The frame fixation was stable, and the growth plate was preserved. Walking with weight-bearing on the operated leg was allowed immediately after surgery. One week later, the patient was able to walk without support. The hospital stay was 14 days long. After discharge, the patient was allowed to walk without crutches and reported a good quality of life with the TSF. Radiographs showed healing of the osteotomy at 76 days postoperatively (Fig. 5).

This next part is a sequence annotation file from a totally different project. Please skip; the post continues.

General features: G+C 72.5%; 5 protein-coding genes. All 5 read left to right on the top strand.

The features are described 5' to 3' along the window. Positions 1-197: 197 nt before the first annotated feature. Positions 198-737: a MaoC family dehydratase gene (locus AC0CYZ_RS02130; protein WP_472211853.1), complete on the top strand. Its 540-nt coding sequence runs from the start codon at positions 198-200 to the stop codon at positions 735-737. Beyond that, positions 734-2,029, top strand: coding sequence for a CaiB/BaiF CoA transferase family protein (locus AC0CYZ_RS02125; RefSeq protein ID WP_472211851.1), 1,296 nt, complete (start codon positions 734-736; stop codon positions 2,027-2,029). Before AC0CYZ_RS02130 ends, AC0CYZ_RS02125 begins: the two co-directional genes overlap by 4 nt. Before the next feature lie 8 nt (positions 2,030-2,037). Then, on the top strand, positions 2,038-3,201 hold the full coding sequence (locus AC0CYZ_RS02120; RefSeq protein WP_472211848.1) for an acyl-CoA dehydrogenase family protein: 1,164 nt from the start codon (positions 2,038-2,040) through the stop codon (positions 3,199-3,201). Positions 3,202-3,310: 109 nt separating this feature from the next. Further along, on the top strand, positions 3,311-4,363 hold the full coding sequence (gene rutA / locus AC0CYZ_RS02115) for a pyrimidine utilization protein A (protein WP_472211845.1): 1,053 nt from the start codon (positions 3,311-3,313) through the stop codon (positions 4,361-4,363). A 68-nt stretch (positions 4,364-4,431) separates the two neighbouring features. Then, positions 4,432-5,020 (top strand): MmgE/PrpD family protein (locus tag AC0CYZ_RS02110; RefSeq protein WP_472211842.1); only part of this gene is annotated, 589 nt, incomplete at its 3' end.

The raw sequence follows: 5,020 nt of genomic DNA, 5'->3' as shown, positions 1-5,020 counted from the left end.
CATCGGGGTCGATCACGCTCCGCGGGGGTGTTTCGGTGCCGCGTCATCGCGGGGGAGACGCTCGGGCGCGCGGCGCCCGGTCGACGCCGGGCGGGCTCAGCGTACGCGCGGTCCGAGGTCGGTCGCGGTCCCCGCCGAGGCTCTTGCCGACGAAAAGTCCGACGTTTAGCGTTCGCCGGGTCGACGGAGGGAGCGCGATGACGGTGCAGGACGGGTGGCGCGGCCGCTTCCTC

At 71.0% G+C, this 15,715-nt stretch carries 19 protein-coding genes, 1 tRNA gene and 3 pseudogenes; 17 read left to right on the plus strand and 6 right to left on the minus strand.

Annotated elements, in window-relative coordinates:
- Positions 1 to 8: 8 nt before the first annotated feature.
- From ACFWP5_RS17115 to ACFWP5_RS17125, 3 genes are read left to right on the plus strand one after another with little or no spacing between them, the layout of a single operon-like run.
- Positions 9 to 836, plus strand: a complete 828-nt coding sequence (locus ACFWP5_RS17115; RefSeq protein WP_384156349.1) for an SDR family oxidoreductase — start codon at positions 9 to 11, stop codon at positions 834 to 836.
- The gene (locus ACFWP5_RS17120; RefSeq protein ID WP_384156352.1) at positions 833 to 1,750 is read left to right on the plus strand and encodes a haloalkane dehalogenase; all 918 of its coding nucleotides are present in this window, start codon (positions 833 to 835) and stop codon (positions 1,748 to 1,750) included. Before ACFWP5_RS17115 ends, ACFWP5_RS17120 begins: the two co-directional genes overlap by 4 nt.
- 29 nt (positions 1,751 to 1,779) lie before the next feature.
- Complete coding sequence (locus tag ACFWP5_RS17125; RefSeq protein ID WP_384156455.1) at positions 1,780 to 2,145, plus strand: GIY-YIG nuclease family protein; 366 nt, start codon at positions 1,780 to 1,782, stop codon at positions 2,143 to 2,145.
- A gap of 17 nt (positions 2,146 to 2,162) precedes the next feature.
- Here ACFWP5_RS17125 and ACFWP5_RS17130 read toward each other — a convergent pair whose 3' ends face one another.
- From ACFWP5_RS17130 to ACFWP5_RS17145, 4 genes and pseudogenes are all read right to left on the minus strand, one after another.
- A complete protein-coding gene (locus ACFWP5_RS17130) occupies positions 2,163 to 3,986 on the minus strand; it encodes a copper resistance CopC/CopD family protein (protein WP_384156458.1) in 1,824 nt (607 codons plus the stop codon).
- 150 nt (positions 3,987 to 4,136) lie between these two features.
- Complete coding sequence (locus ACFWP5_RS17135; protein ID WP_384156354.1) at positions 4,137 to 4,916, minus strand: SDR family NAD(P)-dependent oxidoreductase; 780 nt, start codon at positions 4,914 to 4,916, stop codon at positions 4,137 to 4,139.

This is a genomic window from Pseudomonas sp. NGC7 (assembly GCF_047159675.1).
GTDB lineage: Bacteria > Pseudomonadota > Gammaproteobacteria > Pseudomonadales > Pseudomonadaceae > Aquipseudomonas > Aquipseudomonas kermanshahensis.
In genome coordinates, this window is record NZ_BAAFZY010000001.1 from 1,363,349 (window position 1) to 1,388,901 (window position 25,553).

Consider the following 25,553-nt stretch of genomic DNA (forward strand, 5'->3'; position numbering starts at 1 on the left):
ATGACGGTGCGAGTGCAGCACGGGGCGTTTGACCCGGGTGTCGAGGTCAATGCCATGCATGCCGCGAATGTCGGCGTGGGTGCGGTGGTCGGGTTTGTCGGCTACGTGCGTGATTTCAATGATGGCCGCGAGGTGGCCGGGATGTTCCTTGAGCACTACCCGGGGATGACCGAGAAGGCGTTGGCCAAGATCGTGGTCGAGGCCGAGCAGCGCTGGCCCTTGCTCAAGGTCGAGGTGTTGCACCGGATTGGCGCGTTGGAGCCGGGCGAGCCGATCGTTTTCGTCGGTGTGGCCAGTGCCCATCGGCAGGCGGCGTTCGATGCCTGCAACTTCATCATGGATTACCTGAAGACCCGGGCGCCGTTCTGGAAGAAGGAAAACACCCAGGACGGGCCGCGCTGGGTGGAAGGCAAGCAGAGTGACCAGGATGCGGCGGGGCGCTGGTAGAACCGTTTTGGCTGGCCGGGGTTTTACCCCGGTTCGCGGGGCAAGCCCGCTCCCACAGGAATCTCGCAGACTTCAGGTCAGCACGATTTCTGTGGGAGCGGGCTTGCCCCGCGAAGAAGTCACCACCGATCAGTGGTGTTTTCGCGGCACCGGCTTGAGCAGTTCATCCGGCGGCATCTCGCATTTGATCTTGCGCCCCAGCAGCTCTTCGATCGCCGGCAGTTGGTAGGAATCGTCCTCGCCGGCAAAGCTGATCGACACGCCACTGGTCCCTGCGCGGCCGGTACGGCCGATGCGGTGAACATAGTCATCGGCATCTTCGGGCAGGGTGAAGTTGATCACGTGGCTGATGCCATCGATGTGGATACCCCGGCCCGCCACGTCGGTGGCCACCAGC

The frame was removed at 86 days postoperatively, and anatomic and functional correction was confirmed (Fig. 6). Two years postoperatively, the patient exhibited no leg length discrepancy or rotation malalignment of the lower extremities as measured both clinically and radiographically (Fig. 7).

The 2-year post-operative follow-up examination revealed preservation of the corrected torsion deformity and improvement in the limping gait.

Discussion